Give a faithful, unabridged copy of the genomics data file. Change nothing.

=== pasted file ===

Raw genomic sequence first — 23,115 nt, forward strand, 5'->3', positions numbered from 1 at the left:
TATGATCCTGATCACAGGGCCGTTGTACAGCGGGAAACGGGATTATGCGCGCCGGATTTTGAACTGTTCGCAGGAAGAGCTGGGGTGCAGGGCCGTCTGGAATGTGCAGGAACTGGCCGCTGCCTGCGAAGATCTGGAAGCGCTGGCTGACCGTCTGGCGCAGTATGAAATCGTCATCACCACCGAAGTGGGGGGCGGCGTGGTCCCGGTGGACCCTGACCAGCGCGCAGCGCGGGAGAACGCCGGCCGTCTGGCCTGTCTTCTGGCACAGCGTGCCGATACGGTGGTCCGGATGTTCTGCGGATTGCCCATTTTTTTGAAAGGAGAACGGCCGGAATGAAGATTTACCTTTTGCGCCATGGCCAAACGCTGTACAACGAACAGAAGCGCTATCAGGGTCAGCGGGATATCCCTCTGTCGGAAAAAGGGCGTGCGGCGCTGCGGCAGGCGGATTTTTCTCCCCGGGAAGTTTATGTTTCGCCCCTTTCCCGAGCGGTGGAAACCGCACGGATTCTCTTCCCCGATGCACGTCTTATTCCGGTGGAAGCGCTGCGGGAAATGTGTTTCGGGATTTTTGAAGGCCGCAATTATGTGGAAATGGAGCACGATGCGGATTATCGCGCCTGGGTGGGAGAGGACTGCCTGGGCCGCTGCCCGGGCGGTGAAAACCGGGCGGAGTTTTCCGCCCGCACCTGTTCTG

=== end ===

Raw genomic sequence first — 23,115 nt, forward strand, 5'->3', positions numbered from 1 at the left:
TATGATCCTGATCACAGGGCCGTTGTACAGCGGGAAACGGGATTATGCGCGCCGGATTTTGAACTGTTCGCAGGAAGAGCTGGGGTGCAGGGCCGTCTGGAATGTGCAGGAACTGGCCGCTGCCTGCGAAGATCTGGAAGCGCTGGCTGACCGTCTGGCGCAGTATGAAATCGTCATCACCACCGAAGTGGGGGGCGGCGTGGTCCCGGTGGACCCTGACCAGCGCGCAGCGCGGGAGAACGCCGGCCGTCTGGCCTGTCTTCTGGCACAGCGTGCCGATACGGTGGTCCGGATGTTCTGCGGATTGCCCATTTTTTTGAAAGGAGAACGGCCGGAATGAAGATTTACCTTTTGCGCCATGGCCAAACGCTGTACAACGAACAGAAGCGCTATCAGGGTCAGCGGGATATCCCTCTGTCGGAAAAAGGGCGTGCGGCGCTGCGGCAGGCGGATTTTTCTCCCCGGGAAGTTTATGTTTCGCCCCTTTCCCGAGCGGTGGAAACCGCACGGATTCTCTTCCCCGATGCACGTCTTATTCCGGTGGAAGCGCTGCGGGAAATGTGTTTCGGGATTTTTGAAGGCCGCAATTATGTGGAAATGGAGCACGATGCGGATTATCGCGCCTGGGTGGGAGAGGACTGCCTGGGCCGCTGCCCGGGCGGTGAAAACCGGGCGGAGTTTTCCGCCCGCACCTGTTCTG